A quick caucus occurred at around 3:40 p.m. Students helped themselves to tortilla chips and scones. I helped myself to more coffee.
Upon return, the UC-AFT team clarified that the compensation proposal was intended to be consistent with the union’s other proposal regarding salary increases.
Discussion shifted to another union proposal regarding pay scale bumps for Unit 18 faculty who earn a terminal degree during the course of employment. Discussion and attempts at clarification followed. Another quick caucus took place around 3:50 p.m.
The two teams then proceeded to go over the proposal regarding compensation increases for terminal degree conferral at length.
A UCOP negotiator called the proposal a “curveball” while Ben Harder, a seasoned UC-AFT negotiator, reminded UCOP there were two salary increases in the last contract and added that he was not sure why the administration was surprised that the union’s proposal for a salary increase would be higher than what their team proposed.
One last issue raised at the table worth noting has to do with the union’s request that the university fund education on a continuous basis. The UC administration pointed out possible exceptions, and Harder spoke up again to repeat what UCOP surely knows but remains reluctant to acknowledge – that plenty of the problems we face today stem from the pernicious effects of temporary, non-permanent funding for programs.
The room for negotiations was only reserved until 5 p.m., so negotiations could only continue until shortly after that time.
By the end, the number of observers had dwindled, but committed parts of the campus community stuck around until it was all over.
Members of both teams left soon after the session concluded. Some had long commutes to make. Some had to get back to the airport; a union member observing the bargaining had volunteered earlier, during the session, to drive one UC-AFT table member to the airport to catch a flight before negotiations even concluded. Timing and travel arrangements can be tricky in these contexts.
I realized as I was walking back to the parking lot that my two-hour parking permit had expired more than two hours ago. Not only was I fashionably late in arriving for the bargaining rally. I was also fashionably late returning to my vehicle within the time allotted for parking by my permit.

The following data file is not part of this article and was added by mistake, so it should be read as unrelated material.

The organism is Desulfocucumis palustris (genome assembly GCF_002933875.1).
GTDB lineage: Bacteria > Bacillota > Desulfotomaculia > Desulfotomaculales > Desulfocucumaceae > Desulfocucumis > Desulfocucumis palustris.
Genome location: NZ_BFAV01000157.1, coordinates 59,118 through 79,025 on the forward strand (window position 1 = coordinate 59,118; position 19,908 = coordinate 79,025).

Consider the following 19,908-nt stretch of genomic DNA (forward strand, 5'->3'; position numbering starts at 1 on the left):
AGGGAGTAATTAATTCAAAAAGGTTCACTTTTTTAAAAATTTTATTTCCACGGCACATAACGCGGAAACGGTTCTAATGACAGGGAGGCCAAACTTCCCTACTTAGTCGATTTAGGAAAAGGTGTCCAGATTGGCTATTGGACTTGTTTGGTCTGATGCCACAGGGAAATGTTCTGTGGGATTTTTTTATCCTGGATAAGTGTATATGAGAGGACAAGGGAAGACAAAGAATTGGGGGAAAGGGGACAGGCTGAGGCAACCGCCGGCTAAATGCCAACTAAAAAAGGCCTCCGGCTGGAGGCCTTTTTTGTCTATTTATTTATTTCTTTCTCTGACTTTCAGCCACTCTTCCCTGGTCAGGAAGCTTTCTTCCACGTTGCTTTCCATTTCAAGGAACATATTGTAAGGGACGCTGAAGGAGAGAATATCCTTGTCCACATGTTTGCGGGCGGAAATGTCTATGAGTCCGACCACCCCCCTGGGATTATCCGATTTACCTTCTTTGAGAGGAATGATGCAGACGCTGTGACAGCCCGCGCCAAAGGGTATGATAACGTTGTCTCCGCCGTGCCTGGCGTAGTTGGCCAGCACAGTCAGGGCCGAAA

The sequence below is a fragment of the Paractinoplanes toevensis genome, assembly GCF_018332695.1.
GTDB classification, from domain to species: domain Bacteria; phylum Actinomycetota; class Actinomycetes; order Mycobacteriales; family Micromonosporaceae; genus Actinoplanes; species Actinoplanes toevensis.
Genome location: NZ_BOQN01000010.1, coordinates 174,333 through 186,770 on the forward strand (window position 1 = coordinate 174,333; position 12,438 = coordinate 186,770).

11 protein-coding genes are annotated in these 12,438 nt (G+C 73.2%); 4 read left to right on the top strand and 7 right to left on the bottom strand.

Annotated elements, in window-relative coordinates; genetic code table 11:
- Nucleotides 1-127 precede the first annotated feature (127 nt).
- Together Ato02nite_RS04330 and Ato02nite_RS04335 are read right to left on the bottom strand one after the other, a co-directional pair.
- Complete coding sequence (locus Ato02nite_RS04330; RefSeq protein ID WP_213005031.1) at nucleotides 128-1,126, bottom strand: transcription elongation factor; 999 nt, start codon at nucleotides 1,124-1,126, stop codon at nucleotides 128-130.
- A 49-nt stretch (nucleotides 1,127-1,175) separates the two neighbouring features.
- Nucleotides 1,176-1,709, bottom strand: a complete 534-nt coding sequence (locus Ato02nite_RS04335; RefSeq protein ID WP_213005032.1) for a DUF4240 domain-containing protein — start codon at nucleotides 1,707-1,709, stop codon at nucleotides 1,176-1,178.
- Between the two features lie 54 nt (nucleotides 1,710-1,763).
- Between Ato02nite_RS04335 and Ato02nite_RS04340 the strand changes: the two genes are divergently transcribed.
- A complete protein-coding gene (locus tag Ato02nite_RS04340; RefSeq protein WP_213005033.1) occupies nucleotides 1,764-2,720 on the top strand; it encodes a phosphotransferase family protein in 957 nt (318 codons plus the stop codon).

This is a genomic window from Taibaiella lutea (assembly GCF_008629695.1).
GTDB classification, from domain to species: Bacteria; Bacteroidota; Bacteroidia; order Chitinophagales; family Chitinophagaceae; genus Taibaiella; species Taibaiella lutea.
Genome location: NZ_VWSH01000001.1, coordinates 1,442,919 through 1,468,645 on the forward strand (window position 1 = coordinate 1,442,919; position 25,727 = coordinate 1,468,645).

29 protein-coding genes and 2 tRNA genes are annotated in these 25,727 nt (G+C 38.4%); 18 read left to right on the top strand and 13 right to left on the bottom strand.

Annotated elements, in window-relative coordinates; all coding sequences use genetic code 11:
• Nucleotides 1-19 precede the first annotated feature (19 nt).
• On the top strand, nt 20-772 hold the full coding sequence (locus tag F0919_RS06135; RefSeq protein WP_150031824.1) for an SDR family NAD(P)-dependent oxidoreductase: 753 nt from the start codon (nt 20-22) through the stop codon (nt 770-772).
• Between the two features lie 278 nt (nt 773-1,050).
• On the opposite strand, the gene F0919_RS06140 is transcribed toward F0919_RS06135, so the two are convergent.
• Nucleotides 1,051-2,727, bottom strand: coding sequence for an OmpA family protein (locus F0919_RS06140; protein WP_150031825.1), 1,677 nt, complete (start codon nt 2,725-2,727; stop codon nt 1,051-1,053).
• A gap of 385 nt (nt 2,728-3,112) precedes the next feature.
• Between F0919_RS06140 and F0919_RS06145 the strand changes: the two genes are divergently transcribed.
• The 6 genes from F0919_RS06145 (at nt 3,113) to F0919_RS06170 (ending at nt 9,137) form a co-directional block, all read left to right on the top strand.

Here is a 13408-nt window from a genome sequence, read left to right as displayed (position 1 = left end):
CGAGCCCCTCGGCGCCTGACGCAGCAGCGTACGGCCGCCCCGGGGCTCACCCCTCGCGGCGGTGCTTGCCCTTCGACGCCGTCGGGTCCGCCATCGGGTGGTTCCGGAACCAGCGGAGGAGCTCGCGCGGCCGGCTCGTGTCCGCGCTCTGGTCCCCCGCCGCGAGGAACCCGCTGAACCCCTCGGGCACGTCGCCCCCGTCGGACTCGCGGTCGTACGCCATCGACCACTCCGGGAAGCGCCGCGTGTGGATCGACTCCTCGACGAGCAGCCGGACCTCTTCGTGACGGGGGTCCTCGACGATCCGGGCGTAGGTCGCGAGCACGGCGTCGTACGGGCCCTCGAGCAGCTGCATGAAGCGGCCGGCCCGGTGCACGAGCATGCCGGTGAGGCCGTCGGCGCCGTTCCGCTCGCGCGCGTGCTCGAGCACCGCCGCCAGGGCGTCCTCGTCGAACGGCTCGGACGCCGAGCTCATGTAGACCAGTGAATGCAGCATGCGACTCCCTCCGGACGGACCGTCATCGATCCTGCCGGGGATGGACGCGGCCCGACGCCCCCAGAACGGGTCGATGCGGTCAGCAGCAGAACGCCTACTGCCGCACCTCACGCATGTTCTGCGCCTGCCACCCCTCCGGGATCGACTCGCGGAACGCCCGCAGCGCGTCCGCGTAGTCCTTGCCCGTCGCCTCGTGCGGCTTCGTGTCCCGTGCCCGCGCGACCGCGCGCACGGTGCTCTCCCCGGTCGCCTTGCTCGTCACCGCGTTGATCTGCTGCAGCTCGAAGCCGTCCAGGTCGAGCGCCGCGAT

I crossed my fingers and hoped that parking enforcement had ignored lot 24 this afternoon. They had not.
I now owe UCR Transportation and Parking Services $42. If I fail to pay within 21 days the fine increases to a $52 late fee plus a $21 processing fee. The ticket reminded me that we really ought to bargain over parking at some point too, considering how lecturers pay hundreds of dollars each academic year just to park where they work.
I guess that is another issue pertaining to higher education work and life that will have to be addressed another day.
Stay current with UC-AFT negotiations by following the union’s bargaining blog here.
James Anderson is an adjunct professor working in Southern California. He is from Illinois but now tries each semester to cobble together classes to teach at various SoCal colleges and universities. He has recently taught classes in the Communication Studies Department at Riverside City College and in the Media and Cultural Studies Department at the University of California, Riverside. He also taught a class at the California Rehabilitation Center during the fall 2019 semester as part of the Norco College prison education program. He has worked as a freelance writer for several outlets.